Black History Month Spotlight: Maryann Elizabeth Francis


As we continue to celebrate Black History Month, this week, we focus the spotlight on another strong Black Canadian female figure. Mayann Elizabeth Francis was born in Sydney, Nova Scotia and came from parents who hailed from Cuba (her father) and Antigua (her mother). She had strong roots in the church, being brought up and raised surrounded by strong religious influences, especially due to the fact that her father was the archpriest of the African Orthodox Church.

Mayann Elizabeth grew up in a diverse neighbourhood of Nova Scotia, yet, despite the apparent diversity of her community, there were still quite prominent issues of racial discrimination and inequality occurring in various communities surrounding her. Mayann was made aware at quite a young age of the segregation and racial disparities that were occurring in her community, and in communities across the country. She knew that she wanted to be a part of the social justice movements that would work to abolish racial segregation and discrimination on Canada, and was compelled to do her part to affect change in some way. So Maryann pursued higher education at St. Mary’s University, graduating in 1972 with a Bachelor of Arts degree. Following her undergraduate education, she took a job for the Nova Scotia Human Rights Commission.

Shortly after her experience with the Nova Scotia Human Rights Commission, she moved to the United States, where she lived for 16 years. In those 16 years, Maryann was able to earn her Master of Arts degree, in 1984, with a specialization in Public Administration from New York University. She used her Masters degree to build a career with a focus on personnel and labour relations issues, issues that influence the quality of people’s lives, and issues that seek to be rectified through public bodies. This was in strong part due to her upbringing in an unstable racial climate in Nova Scotia, where racial segregation and discrimination were very real realities with which she experienced.

After 16 years in the United States, returned back to Canada and settled in the province of Ontario. There, she worked as an assistant deputy minister with the Ontario Women’s Directorate. Shortly after, she became the Director of the same organization. After her experience with the Ontario Women’s Directorate, she decided to return to her roots and pursue her career with the Nova Scotia human Right Commission. There, she became to Chief Executive Officer.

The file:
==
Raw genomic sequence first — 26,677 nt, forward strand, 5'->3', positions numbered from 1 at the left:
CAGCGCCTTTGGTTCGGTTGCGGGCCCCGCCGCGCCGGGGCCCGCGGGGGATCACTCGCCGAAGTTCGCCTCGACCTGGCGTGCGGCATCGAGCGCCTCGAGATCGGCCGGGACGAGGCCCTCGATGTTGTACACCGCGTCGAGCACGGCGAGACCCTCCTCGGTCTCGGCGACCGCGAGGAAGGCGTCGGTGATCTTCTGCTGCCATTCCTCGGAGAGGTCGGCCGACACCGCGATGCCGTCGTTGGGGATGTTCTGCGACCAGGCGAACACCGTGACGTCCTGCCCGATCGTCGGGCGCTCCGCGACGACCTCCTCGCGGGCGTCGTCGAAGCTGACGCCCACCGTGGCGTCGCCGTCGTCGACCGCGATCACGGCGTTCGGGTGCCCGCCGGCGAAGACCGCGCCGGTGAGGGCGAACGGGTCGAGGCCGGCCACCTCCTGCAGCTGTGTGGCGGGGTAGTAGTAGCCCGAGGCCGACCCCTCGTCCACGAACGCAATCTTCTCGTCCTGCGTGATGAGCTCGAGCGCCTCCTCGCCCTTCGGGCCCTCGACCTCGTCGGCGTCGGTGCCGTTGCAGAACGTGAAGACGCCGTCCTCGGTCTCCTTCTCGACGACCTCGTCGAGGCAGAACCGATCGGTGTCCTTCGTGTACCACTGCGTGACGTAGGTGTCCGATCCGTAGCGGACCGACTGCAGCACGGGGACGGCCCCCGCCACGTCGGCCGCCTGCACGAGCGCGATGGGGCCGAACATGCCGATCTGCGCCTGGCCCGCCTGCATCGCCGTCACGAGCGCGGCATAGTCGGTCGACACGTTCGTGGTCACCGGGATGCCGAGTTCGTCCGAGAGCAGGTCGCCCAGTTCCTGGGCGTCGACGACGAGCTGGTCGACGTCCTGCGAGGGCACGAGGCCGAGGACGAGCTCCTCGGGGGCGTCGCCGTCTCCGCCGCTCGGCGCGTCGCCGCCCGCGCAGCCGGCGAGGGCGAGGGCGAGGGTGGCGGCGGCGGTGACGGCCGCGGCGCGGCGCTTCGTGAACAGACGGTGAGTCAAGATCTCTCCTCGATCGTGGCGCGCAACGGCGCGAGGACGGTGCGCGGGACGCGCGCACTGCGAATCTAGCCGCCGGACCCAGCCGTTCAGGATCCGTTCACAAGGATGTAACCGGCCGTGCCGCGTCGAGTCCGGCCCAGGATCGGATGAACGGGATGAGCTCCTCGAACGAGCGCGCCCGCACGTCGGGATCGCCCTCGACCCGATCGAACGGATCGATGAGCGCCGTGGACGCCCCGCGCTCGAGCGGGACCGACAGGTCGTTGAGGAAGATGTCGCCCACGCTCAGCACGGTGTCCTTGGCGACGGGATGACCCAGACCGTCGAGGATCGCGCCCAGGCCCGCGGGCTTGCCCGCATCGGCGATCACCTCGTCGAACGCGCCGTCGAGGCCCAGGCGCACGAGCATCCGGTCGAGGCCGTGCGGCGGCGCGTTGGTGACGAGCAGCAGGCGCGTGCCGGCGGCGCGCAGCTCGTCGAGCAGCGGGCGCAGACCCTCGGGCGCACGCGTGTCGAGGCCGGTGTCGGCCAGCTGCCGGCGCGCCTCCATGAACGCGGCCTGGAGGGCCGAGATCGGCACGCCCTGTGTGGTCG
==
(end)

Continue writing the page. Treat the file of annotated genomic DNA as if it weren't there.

Mayann’s work to bring about social justice and equality within society was widely recognized both nationally and internationally. She received the Harry Jerome Award from the Black Business and Professional Association, the Multicultural Education Council of Nova Scotia Award, and the Golden Jubilee Medla. Furthermore, she is the first woman ombudsman, black or white, of Nova Scotia. She moved on to become the lieutenant-governor of Nova Scotia in 2006. She is also the first Black Nova Scotian, man or woman, and the second Black Canadian to hold this position.

Her extensive experience in various senior public service positions is in large part due to her experience with racism and segregation. As a Black woman during a time where segregation was the everyday reality for all people in the United States and in Canada, Mayann Elizabeth knew first-hand what it was like to be discriminated and judged for reasons beyond control. She understood what social injustice and inequality felt like from a victim’s point of view. These horrible experiences inspired Maryann to live a life of public advocacy; live a life and build a career built on the principles of social justice and equality. To this day, she remains a largely influential and historical figure of Canadian history through her work in affecting change with regards to racial discrimination, segregation, and racial inequality.


Noise Complaint: Violence Against Women